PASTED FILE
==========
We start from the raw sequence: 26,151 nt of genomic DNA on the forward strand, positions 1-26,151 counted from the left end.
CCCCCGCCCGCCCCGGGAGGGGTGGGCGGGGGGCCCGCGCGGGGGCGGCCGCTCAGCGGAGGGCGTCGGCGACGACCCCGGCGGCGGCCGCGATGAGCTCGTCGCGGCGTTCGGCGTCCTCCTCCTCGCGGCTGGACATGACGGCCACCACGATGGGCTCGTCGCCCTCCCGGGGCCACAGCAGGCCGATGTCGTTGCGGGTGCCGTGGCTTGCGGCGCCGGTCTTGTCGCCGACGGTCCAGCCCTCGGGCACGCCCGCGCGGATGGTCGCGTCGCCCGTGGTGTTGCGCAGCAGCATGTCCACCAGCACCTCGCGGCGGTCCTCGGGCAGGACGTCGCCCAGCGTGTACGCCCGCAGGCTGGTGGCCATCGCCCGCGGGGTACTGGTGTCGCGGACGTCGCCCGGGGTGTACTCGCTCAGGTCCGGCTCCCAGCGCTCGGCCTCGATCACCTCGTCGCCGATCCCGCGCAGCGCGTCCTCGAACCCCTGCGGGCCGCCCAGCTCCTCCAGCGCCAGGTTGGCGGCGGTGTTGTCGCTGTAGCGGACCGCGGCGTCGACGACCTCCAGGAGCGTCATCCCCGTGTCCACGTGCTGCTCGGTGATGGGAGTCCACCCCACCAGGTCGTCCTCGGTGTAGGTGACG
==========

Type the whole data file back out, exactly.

We start from the raw sequence: 26,151 nt of genomic DNA on the forward strand, positions 1-26,151 counted from the left end.
CCCCCGCCCGCCCCGGGAGGGGTGGGCGGGGGGCCCGCGCGGGGGCGGCCGCTCAGCGGAGGGCGTCGGCGACGACCCCGGCGGCGGCCGCGATGAGCTCGTCGCGGCGTTCGGCGTCCTCCTCCTCGCGGCTGGACATGACGGCCACCACGATGGGCTCGTCGCCCTCCCGGGGCCACAGCAGGCCGATGTCGTTGCGGGTGCCGTGGCTTGCGGCGCCGGTCTTGTCGCCGACGGTCCAGCCCTCGGGCACGCCCGCGCGGATGGTCGCGTCGCCCGTGGTGTTGCGCAGCAGCATGTCCACCAGCACCTCGCGGCGGTCCTCGGGCAGGACGTCGCCCAGCGTGTACGCCCGCAGGCTGGTGGCCATCGCCCGCGGGGTACTGGTGTCGCGGACGTCGCCCGGGGTGTACTCGCTCAGGTCCGGCTCCCAGCGCTCGGCCTCGATCACCTCGTCGCCGATCCCGCGCAGCGCGTCCTCGAACCCCTGCGGGCCGCCCAGCTCCTCCAGCGCCAGGTTGGCGGCGGTGTTGTCGCTGTAGCGGACCGCGGCGTCGACGACCTCCAGGAGCGTCATCCCCGTGTCCACGTGCTGCTCGGTGATGGGAGTCCACCCCACCAGGTCGTCCTCGGTGTAGGTGACG